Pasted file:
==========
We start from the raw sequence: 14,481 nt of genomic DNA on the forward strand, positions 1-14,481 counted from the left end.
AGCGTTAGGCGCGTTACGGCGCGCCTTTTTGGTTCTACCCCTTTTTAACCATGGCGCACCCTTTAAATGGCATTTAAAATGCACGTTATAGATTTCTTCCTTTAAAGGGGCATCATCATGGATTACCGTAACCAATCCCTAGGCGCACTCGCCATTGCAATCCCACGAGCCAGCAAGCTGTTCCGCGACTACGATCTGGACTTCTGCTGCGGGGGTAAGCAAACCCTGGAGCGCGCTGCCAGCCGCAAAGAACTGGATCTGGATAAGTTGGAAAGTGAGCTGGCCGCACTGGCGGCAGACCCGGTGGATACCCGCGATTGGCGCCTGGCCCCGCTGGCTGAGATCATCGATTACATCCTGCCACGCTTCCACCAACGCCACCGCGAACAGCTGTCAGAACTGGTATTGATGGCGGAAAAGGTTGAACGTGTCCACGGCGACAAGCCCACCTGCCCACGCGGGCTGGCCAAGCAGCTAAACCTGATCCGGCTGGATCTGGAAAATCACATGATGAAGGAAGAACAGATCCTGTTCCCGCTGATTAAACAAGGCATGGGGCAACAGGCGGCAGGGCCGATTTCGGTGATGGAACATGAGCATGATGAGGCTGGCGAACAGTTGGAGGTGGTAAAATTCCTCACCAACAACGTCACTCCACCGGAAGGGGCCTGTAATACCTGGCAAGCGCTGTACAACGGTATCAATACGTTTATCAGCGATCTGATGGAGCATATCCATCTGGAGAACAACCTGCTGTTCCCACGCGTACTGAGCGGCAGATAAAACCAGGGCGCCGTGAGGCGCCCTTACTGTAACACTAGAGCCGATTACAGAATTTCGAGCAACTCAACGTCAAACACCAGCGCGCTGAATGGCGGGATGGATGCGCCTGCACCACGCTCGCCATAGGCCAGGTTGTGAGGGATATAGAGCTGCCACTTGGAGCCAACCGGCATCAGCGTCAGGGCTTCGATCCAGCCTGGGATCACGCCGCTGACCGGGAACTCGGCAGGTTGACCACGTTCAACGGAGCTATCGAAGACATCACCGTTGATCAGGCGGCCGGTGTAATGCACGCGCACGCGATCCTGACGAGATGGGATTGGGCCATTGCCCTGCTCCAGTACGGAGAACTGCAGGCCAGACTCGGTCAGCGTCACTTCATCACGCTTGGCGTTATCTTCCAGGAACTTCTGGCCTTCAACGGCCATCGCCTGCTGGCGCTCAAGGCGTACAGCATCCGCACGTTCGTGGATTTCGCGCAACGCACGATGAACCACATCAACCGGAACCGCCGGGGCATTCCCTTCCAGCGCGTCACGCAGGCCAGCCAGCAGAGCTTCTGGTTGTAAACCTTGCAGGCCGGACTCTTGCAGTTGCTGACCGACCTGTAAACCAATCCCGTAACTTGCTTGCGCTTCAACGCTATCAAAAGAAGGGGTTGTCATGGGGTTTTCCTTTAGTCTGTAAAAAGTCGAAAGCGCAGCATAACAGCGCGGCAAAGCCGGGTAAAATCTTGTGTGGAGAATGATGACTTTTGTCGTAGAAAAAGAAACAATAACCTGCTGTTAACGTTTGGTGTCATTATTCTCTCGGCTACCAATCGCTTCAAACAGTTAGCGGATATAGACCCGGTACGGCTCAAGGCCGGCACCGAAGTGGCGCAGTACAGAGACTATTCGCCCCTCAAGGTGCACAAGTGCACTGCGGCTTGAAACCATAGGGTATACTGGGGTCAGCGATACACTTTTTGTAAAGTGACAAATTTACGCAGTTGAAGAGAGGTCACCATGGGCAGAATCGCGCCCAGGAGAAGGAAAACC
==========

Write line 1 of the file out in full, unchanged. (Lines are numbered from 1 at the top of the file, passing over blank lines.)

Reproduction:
We start from the raw sequence: 14,481 nt of genomic DNA on the forward strand, positions 1-14,481 counted from the left end.